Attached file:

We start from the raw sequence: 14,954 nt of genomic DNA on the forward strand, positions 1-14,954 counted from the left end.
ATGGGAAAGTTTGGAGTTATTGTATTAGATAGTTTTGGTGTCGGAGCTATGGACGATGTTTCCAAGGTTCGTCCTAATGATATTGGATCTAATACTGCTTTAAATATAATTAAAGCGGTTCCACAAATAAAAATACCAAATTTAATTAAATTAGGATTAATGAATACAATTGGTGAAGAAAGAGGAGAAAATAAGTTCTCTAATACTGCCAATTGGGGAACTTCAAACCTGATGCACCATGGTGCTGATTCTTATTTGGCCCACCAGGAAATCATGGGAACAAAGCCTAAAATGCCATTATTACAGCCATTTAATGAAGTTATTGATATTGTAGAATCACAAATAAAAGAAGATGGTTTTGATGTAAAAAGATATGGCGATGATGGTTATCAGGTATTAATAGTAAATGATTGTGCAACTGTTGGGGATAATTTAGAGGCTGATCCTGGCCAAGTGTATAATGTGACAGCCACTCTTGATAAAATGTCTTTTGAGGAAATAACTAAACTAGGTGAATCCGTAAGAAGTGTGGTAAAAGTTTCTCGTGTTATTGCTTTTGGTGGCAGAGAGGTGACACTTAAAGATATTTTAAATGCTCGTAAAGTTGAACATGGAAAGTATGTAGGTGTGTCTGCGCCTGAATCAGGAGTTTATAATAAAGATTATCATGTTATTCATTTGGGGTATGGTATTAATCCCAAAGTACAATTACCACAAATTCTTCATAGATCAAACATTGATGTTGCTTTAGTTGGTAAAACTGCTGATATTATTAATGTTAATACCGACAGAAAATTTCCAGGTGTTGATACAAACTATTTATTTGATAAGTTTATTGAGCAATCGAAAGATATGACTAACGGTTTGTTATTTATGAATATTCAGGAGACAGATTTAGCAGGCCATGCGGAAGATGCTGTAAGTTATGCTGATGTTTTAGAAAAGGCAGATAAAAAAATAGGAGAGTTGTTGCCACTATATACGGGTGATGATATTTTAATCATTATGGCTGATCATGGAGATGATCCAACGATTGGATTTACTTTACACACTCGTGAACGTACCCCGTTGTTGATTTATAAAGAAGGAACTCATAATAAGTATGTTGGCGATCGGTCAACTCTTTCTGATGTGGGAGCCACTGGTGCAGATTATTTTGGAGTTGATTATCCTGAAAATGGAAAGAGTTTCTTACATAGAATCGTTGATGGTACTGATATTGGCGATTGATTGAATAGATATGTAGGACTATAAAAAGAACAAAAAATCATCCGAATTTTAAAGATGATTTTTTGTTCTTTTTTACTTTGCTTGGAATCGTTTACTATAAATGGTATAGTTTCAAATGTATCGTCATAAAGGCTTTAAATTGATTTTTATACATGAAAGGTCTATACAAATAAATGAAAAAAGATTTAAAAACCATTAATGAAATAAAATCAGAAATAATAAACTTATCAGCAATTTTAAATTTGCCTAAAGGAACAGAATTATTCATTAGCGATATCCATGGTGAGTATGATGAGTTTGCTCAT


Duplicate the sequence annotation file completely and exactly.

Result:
We start from the raw sequence: 14,954 nt of genomic DNA on the forward strand, positions 1-14,954 counted from the left end.
ATGGGAAAGTTTGGAGTTATTGTATTAGATAGTTTTGGTGTCGGAGCTATGGACGATGTTTCCAAGGTTCGTCCTAATGATATTGGATCTAATACTGCTTTAAATATAATTAAAGCGGTTCCACAAATAAAAATACCAAATTTAATTAAATTAGGATTAATGAATACAATTGGTGAAGAAAGAGGAGAAAATAAGTTCTCTAATACTGCCAATTGGGGAACTTCAAACCTGATGCACCATGGTGCTGATTCTTATTTGGCCCACCAGGAAATCATGGGAACAAAGCCTAAAATGCCATTATTACAGCCATTTAATGAAGTTATTGATATTGTAGAATCACAAATAAAAGAAGATGGTTTTGATGTAAAAAGATATGGCGATGATGGTTATCAGGTATTAATAGTAAATGATTGTGCAACTGTTGGGGATAATTTAGAGGCTGATCCTGGCCAAGTGTATAATGTGACAGCCACTCTTGATAAAATGTCTTTTGAGGAAATAACTAAACTAGGTGAATCCGTAAGAAGTGTGGTAAAAGTTTCTCGTGTTATTGCTTTTGGTGGCAGAGAGGTGACACTTAAAGATATTTTAAATGCTCGTAAAGTTGAACATGGAAAGTATGTAGGTGTGTCTGCGCCTGAATCAGGAGTTTATAATAAAGATTATCATGTTATTCATTTGGGGTATGGTATTAATCCCAAAGTACAATTACCACAAATTCTTCATAGATCAAACATTGATGTTGCTTTAGTTGGTAAAACTGCTGATATTATTAATGTTAATACCGACAGAAAATTTCCAGGTGTTGATACAAACTATTTATTTGATAAGTTTATTGAGCAATCGAAAGATATGACTAACGGTTTGTTATTTATGAATATTCAGGAGACAGATTTAGCAGGCCATGCGGAAGATGCTGTAAGTTATGCTGATGTTTTAGAAAAGGCAGATAAAAAAATAGGAGAGTTGTTGCCACTATATACGGGTGATGATATTTTAATCATTATGGCTGATCATGGAGATGATCCAACGATTGGATTTACTTTACACACTCGTGAACGTACCCCGTTGTTGATTTATAAAGAAGGAACTCATAATAAGTATGTTGGCGATCGGTCAACTCTTTCTGATGTGGGAGCCACTGGTGCAGATTATTTTGGAGTTGATTATCCTGAAAATGGAAAGAGTTTCTTACATAGAATCGTTGATGGTACTGATATTGGCGATTGATTGAATAGATATGTAGGACTATAAAAAGAACAAAAAATCATCCGAATTTTAAAGATGATTTTTTGTTCTTTTTTACTTTGCTTGGAATCGTTTACTATAAATGGTATAGTTTCAAATGTATCGTCATAAAGGCTTTAAATTGATTTTTATACATGAAAGGTCTATACAAATAAATGAAAAAAGATTTAAAAACCATTAATGAAATAAAATCAGAAATAATAAACTTATCAGCAATTTTAAATTTGCCTAAAGGAACAGAATTATTCATTAGCGATATCCATGGTGAGTATGATGAGTTTGCTCAT